Allergies are a growing problem in the US. Many people are diagnosed with allergies and others diagnose themselves based on articles or pamphlets. Too often people with allergies are advised to give up their animals. The truth is that most people with allergies can keep their cats and their health by taking a few simple steps. When we consider how many cats die in shelters each year, just for the lack of a home, it’s obvious that we owe it to ourselves and our cats to try to live with allergies.
What is a cat allergy?
Allergies to cats are caused by a protein (Fel d-I) in the cat’s saliva. This protein will collect on the cat’s fur when she grooms herself, or flake off and contribute to household dust. For this reason there are no hypo-allergenic breeds or colors of cats. Even hairless cats can cause allergies.
Fight Your Allergy
- Wash your hands immediately after you touch your cat to avoid transferring allergens directly from your cat to your eyes, mouth, or skin.
- Clean. Allergens accumulate and it takes a large amount to produce a reaction in most people, so cleaning and dusting your home every week will reduce your symptoms. Try using a hypo-allergenic dusting cloth, which uses static electricity to trap dust particles, instead of dispersing them into the air the way a feather duster would.
- Brush your cat to remove loose hair and dried saliva. Remove the hair from the brush immediately and put it into a closed trash can. While some cats will resist brushing, others enjoy it. Try to make this a pleasant ritual for your cat by rewarding her after brushing and by speaking softly and reassuringly as you brush her. Begin with her neck and chin and slowly work out to the rest of her body.
- Bathe your cat. If you begin bathing your cat as a kitten and use only very gentle shampoos designed for cats, she may learn to tolerate it.
- Wipe your cat every week. If your cat cannot tolerate being bathed, then try wiping her down with a special hypo-allergenic dust cloth or a specially-designed “pet wipe” in order to remove dried saliva and loose hair. Use a very gentle petting or scratching motion
- Get rid of your carpet. Carpets can hold allergens for years. Hardwood floors, tile, and linoleum are much more allergy-friendly. Also wooden and metal furniture is much easier to clean and keep dust free than plush couches and chairs. You can try tie-on washable chair cushions, and toss them into the wash every couple weeks.
- Buy washable curtains and blinds, and wash them on a regular basis. If these items are fabric simply dusting them will not eliminate the problem, they must be washed with soap and water.
- Place filters or cheese cloths over all vents, and then wash or replace them frequently.
- Buy an air purifier. Everyone, whether they are allergic to cats or not, can benefit from the addition of an air filter to their home. These filters will remove allergen particles from the air. Many people who share their homes with multiple cats recommend HEPA air filters.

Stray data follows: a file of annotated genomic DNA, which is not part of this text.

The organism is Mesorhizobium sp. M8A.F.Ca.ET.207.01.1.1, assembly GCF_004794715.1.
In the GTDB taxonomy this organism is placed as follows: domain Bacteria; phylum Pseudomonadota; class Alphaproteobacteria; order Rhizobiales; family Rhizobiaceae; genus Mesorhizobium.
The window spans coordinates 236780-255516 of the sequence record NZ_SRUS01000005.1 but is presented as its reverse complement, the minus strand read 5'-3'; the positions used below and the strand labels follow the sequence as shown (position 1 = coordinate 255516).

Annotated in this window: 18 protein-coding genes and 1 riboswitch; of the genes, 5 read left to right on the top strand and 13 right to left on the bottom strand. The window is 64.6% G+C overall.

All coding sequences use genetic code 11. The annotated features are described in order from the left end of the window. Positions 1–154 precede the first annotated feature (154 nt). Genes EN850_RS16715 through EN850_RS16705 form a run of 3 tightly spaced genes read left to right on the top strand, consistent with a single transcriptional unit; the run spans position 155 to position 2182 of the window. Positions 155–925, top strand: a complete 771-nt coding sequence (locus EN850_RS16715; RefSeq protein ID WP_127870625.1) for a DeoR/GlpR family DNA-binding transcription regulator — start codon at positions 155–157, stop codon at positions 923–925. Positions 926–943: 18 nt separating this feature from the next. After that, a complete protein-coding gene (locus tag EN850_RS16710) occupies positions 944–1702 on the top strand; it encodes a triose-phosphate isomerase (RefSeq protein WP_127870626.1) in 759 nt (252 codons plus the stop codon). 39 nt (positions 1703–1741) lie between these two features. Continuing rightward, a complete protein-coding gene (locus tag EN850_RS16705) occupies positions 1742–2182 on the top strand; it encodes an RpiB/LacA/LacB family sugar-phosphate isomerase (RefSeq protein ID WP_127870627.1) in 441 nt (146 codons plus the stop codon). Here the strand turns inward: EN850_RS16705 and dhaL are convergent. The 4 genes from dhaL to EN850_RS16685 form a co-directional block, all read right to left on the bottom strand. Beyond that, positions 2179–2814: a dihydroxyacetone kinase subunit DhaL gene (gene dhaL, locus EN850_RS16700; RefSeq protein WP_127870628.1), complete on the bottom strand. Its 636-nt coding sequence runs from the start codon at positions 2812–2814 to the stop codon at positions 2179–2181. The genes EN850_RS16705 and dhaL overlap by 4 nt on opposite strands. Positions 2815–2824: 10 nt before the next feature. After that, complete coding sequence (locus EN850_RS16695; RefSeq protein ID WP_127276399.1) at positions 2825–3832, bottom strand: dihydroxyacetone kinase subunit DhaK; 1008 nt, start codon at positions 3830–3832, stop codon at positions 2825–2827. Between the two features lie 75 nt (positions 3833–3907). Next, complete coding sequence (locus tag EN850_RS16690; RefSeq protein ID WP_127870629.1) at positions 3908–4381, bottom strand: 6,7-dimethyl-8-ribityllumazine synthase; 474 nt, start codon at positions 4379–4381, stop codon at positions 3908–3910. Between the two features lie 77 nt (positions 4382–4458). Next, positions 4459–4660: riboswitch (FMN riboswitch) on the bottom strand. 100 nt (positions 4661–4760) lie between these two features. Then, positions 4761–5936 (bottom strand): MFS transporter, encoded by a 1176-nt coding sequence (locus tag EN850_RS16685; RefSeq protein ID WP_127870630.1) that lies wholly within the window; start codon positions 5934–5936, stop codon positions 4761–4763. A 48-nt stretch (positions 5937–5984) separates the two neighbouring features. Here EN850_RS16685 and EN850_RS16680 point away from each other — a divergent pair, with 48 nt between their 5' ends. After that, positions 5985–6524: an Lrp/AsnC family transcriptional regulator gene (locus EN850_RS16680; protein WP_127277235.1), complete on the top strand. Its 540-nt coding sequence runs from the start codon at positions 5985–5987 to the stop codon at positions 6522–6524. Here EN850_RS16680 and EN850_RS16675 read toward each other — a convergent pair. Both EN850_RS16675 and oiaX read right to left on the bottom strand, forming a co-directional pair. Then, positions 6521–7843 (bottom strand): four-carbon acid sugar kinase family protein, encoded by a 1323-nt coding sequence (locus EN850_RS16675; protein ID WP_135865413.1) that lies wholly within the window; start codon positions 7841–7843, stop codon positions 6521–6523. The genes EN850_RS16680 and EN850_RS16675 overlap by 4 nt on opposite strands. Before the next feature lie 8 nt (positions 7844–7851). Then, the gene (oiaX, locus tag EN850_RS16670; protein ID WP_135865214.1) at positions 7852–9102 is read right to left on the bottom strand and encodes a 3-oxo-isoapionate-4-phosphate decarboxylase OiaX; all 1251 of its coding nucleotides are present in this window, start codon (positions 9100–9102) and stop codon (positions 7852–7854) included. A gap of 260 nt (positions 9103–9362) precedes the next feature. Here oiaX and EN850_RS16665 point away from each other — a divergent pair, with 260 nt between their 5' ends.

If you’ve tried the previous steps and still find that you are having problems, here are some further suggestions.
- Get allergy tested by your doctor. You may have multiple allergies which need to treated. Common allergens include pollen, flowers, hay, dust, dust mites, and a variety of molds.
- Shut the cats out of your bedroom. Allergens may collect in and around the bed where you can inhale them as you sleep.
- Hire someone else to clean your home or ask a non-allergic family member to dust and sweep. Some allergy sufferers find that they have reactions while cleaning, or that they are simply too busy to clean as well as they should.
- Try allergy-reducing pet sprays (LoShed and Allerpet). These are new products and so there aren’t many reports or articles on their effectiveness, but they are supposed to reduce dander and shedding, which in turn reduces the number of allergens released into the air.
- Look into allergy treatments. There are a variety of over the counter and prescription medicines on the market for allergies. Many people report that these medications work well for them, and this has the added benefit of treating all of your allergies at once. You can also get allergy shots from your doctor, but the shots must be administered frequently in the beginning.
Did you know:
Some scientists theorize that exposing your child to common allergens may actually decrease his risk of developing allergies and asthma later in life? Studies suggest that children who grow up on farms, with high exposure to animals, hay, pollen, and molds, have fewer allergies and lower rates of asthma than urban children. Perhaps your cat will make your child grow into a healthier adult. And if not, he’ll undoubtedly enjoy the companionship and love the cat will provide. Some evidence suggests that over time you can become immune to allergens from your own cat.
*The above information provided by Alley Cat Rescue at http://www.saveacat.org/allergiesandcats.html
Have a grrrrreat Thursday night!